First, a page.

Narcissistic Narrative:
the Metafictional Paradox

Wilfrid Laurier University Press, 2013.

Narcissistic Narrative:
the Metafictional Paradox

Wilfrid Laurier University Press, 1980; rpt. Routledge, 1984.
back to books

Narcisisstic Narrative: the Metafictional Paradox

Well before postmodernism became the buzz-word of academic discourse, novels betrayed symptoms of its infiltration: from Tristram Shandy through to The French Lieutenant's Woman , the novel has been a narcissistic genre, examining within itself its own nature as narrative and as language. Having placed this self-reflexive phenomenon in its historical context, this study then looks to the reader—and theories of reading—to explore the paradox created by metafiction: the reader is at one and the same time a co-creator of the self-reflexive text and yet distanced from it because of its very self-reflexivity. Using the works of a variety of European and North American literary cultures (including works by John Fowles, John Barth, Italo Calvino, Vladimir Nabokov, Paolo Volponi, Jorge Luis Borges, Alejo Carpentier, Leonard Cohen, and Hubert Aquin), Narcissistic Narrative explores--through the teachings of self-conscious fictions themselves--the implications of self-reflexivity for the theory of the novel itself.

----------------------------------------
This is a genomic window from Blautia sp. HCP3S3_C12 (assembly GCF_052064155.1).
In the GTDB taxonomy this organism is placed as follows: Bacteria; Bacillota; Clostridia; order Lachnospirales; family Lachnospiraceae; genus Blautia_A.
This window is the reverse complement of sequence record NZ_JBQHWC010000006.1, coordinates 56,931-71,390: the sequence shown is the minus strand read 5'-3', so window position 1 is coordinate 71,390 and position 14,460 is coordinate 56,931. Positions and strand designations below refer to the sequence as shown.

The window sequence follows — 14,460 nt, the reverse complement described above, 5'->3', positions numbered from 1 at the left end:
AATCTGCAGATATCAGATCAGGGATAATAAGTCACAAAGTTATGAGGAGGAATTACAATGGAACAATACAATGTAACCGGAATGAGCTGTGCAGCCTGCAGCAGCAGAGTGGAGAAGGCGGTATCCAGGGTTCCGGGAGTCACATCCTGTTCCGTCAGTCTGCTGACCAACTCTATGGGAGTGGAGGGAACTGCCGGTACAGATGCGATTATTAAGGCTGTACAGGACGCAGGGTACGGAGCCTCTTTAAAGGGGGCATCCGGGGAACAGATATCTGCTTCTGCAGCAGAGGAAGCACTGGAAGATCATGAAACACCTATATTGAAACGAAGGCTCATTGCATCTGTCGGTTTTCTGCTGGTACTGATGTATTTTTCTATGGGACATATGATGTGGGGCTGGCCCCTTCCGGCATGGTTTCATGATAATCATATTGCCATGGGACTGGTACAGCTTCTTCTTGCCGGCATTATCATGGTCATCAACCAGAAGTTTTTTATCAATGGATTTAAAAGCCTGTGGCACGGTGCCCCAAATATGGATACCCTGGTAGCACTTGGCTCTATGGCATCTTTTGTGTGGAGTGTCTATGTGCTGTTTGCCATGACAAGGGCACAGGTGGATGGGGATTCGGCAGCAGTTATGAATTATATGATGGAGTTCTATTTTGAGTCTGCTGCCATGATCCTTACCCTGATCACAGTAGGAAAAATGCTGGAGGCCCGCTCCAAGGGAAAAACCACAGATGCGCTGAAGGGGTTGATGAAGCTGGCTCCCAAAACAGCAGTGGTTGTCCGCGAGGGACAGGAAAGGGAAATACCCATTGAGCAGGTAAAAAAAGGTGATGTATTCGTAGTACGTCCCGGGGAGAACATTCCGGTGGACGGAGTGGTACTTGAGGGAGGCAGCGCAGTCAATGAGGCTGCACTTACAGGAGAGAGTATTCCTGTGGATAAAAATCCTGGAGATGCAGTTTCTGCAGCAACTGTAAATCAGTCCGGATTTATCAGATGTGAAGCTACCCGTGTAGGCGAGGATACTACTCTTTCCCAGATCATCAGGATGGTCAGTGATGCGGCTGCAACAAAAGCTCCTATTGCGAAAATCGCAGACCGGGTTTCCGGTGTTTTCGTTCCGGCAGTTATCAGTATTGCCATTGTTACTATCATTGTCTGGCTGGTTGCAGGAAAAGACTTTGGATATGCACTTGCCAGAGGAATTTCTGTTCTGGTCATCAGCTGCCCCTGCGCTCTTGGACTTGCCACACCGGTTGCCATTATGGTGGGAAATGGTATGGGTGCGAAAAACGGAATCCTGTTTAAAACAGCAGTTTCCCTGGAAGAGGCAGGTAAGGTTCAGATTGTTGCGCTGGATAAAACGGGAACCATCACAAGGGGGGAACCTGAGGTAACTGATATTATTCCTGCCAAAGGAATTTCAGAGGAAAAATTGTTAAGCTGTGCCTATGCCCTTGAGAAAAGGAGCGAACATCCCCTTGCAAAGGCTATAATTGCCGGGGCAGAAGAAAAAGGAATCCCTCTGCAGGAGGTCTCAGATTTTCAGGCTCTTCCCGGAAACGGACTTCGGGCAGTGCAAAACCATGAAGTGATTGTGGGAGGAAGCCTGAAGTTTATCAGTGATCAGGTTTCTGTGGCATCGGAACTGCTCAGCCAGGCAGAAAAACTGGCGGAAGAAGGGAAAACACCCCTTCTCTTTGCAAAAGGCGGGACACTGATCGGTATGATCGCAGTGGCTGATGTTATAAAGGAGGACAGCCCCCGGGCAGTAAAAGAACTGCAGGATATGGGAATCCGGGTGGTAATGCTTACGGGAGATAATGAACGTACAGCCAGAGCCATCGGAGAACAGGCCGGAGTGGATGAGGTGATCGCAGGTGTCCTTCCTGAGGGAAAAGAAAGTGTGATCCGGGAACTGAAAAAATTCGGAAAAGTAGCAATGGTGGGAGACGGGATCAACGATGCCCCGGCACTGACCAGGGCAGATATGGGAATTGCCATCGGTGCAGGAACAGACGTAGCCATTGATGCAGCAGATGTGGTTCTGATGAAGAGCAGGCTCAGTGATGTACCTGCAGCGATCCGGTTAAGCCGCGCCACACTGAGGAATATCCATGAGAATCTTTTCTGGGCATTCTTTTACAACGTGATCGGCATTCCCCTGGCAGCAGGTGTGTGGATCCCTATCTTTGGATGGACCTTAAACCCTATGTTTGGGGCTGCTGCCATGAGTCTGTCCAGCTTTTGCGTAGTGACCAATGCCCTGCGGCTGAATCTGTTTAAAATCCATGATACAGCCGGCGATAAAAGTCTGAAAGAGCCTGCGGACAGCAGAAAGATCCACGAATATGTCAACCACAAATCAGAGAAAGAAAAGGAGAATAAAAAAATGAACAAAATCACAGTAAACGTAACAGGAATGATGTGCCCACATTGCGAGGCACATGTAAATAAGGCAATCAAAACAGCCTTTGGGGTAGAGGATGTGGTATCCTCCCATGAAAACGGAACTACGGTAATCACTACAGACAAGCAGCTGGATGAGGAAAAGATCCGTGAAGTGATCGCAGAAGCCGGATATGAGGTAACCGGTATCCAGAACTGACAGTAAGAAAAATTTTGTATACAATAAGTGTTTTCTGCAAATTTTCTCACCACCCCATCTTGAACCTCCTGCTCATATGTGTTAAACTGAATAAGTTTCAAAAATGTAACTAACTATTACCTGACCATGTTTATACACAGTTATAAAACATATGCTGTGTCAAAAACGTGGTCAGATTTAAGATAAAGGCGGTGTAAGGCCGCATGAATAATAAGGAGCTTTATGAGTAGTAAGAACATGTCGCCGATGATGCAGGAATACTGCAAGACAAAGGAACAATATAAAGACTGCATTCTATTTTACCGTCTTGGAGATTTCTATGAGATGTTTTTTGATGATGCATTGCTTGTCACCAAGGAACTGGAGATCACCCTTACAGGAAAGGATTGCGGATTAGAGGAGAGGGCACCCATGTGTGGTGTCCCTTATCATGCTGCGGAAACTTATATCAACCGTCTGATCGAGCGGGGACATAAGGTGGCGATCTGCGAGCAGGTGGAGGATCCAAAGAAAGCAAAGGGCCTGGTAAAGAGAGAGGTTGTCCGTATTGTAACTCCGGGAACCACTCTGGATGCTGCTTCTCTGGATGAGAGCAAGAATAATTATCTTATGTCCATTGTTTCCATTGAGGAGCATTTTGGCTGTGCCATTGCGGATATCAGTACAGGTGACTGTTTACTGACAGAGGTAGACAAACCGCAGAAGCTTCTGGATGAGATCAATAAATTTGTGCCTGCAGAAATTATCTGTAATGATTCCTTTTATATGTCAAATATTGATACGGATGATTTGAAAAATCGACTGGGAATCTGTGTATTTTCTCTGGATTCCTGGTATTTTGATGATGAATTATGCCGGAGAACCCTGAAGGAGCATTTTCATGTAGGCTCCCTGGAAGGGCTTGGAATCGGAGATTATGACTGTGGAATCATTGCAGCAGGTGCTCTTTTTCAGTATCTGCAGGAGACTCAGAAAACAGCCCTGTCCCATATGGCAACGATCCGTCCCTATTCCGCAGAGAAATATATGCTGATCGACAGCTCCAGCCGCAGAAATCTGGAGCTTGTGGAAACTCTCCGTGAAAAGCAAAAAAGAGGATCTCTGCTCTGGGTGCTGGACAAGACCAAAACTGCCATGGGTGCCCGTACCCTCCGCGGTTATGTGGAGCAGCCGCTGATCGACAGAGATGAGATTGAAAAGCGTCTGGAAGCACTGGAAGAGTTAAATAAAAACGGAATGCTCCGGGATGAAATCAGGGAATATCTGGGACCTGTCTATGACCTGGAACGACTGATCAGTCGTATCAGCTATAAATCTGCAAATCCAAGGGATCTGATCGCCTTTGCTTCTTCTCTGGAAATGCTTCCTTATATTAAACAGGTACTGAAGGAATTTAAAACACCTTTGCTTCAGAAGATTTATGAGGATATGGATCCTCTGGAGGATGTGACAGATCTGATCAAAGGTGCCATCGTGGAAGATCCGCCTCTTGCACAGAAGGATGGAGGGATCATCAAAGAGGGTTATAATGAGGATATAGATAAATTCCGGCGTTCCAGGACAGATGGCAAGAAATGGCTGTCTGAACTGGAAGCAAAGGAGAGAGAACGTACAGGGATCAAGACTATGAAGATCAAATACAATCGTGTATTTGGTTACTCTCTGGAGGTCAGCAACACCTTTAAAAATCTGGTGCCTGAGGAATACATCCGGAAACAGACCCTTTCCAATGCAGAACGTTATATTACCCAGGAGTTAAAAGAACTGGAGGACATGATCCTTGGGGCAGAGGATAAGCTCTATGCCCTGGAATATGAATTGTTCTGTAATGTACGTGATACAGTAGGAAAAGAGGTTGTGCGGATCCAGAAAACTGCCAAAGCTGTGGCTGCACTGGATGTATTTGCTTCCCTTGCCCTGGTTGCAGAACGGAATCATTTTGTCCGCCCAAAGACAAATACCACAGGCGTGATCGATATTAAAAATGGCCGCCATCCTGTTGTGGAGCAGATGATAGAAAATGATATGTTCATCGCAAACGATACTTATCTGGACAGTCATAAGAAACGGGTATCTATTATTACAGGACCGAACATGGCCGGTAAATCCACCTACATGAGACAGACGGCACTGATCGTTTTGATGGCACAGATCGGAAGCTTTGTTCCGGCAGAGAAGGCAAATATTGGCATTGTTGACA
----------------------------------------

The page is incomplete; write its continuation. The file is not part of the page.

Table of Contents


Chapter One:
Modes and Forms of Narrative Narcissism: Introduction of a Typology

Chapter Two:
Process and Product: The Implications of Metafiction for the Theory of the Novel as a Mimetic Genre

Chapter Three:
Thematizing Narrative Artifice: Parody, Allegory, and the Mise en Abyme

Chapter Four:
Freedom Through Artifice: The French Lieutenant's Woman

Chapter Five:
Actualizing Narrative Structures: Detective Plot, Fantasy, Games, and the Erotic

Chapter Six:
The Language of Fiction: Creating the Heterocosm of Fictive Referents

Chapter Seven:
The Theme of Linguistic Identity: La Macchina Mondiale

Chapter Eight:
Generative Word Play: The Outer Limits of the Novel Genre

Chapter Nine:
Composite Identity: The Reader, the Writer, the Critic

Conclusion and Speculations